14 portrait photography tips you'll never want to forget

Essential advice to shoot your best portraits

11. Using fill flash on sunny days

Fill in flash portraits

Although it may seem odd to use flash when the sun's out, that's precisely the time when you should use it!

The sun can cause all sorts of problems for portrait photographers: harsh shadows across faces, unbalanced exposures and burnt-out highlights.

Use a bit of 'fill flash' and you'll instantly improve your portraits; your camera will capture a much more balanced exposure, because your flash will light up your subject while the camera exposes for the background.

12. Get a dedicated flashgun

dedicated flashgun

A dedicated flashgun (or often referred to as a speedlight or speedlite) is much more powerful than the built-in one that's on your camera, which means a brighter burst of light, enabling you to set smaller apertures to capture more depth of field, or to light up a group of people.

You also have more control over its settings, and you can angle it up or sideways to bounce the light off ceilings and walls.

13. Fire your flashgun remotely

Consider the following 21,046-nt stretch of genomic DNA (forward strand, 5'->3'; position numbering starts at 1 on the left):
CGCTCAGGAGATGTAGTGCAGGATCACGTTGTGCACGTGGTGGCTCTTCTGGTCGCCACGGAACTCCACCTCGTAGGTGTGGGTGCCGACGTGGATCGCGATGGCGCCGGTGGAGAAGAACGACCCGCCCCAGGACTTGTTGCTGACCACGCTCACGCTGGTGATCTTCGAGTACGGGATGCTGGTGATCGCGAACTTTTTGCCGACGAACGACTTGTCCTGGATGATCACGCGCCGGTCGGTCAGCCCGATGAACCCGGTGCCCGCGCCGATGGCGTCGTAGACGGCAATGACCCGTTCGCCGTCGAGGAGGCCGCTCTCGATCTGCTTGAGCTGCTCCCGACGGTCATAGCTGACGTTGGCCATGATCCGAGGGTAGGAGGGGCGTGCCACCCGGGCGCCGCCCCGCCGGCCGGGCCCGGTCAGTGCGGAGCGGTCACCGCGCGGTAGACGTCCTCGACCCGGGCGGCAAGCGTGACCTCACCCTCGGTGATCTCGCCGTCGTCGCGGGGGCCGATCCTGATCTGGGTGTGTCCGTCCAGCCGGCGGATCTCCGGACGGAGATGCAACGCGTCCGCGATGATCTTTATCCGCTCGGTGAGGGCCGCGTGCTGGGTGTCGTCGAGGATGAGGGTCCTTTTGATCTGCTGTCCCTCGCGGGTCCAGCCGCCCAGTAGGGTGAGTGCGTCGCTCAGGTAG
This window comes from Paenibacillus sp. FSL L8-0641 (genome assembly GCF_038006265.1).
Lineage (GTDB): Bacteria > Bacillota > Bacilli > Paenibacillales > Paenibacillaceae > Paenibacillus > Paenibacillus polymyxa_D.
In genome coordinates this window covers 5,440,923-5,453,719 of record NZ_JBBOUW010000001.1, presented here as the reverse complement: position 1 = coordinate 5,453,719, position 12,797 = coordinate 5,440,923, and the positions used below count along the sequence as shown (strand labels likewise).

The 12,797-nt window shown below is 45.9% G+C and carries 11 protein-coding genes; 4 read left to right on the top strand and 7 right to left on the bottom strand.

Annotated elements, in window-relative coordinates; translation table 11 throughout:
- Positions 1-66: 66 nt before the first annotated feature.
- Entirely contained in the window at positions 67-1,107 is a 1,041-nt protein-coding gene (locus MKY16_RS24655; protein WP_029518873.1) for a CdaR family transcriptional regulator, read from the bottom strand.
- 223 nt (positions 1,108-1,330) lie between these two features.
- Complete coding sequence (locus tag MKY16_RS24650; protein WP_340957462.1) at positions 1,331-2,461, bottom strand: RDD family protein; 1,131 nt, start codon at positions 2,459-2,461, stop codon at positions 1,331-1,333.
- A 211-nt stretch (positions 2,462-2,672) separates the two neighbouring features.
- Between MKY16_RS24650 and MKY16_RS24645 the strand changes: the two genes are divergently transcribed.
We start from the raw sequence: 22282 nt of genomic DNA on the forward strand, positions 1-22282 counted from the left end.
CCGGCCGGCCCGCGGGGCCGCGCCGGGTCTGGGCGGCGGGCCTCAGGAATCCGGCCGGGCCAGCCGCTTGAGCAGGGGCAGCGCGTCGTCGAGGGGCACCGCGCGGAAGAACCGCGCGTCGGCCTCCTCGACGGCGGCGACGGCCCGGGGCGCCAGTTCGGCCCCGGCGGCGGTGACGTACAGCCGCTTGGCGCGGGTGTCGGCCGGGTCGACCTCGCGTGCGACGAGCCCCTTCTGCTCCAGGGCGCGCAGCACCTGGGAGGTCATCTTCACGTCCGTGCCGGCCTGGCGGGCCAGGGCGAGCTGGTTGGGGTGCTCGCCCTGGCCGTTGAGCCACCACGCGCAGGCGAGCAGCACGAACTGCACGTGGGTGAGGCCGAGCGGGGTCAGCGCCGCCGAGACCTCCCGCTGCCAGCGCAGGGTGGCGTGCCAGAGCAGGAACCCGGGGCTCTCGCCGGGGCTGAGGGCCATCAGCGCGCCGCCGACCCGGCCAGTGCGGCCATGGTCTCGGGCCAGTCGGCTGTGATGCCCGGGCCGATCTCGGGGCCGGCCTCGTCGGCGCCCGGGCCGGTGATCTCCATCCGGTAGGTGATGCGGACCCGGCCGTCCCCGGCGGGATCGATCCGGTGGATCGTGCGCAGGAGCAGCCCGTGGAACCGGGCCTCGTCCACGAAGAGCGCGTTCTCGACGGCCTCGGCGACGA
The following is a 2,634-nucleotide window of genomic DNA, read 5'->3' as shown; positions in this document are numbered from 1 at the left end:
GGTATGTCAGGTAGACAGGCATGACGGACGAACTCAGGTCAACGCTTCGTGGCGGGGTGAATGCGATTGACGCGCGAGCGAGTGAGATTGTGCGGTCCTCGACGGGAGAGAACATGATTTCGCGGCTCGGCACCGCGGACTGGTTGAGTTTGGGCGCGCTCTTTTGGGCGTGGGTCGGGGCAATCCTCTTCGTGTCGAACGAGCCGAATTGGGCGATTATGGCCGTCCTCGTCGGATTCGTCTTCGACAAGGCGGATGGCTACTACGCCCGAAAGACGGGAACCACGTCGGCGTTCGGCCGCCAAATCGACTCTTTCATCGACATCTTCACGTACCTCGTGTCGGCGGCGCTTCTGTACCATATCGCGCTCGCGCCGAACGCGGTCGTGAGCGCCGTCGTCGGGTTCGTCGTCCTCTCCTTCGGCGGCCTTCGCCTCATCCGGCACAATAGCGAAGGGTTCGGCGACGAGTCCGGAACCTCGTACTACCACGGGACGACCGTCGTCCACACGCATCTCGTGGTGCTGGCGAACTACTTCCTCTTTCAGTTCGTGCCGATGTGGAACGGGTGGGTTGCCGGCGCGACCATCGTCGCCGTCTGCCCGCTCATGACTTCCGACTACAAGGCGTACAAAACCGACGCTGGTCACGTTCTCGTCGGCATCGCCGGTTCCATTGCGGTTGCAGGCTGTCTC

Off camera flash

A flashgun is detachable and can be fired via a cable, wirelessly using a remote control attached to your hotshoe or many camera systems let you trigger a compatible flashgun via your camera's built-in flash.

Taking your flash off you camera can transform your results, allowing you to sculpt the light for much more professional results.

You can also use two flashes in unison for more complex lighting set-ups. Using a remote trigger will enable you to fire one flash, to act at the 'master', which in turn will fire the second 'slave' flash unit at the same time.

14. Get artistic with flash lighting

Off camera flash

Equipped with a flashgun, remote triggers and a good-sized diffuser, you open up the possibility of a vast array of clever and cool lighting set-ups.

Light your subjects from the side to add drama to your portraits, and get creative by under-exposing the sky or background, dialling in -2 stops of Exposure Compensation to capture a moody backdrop behind your subjects.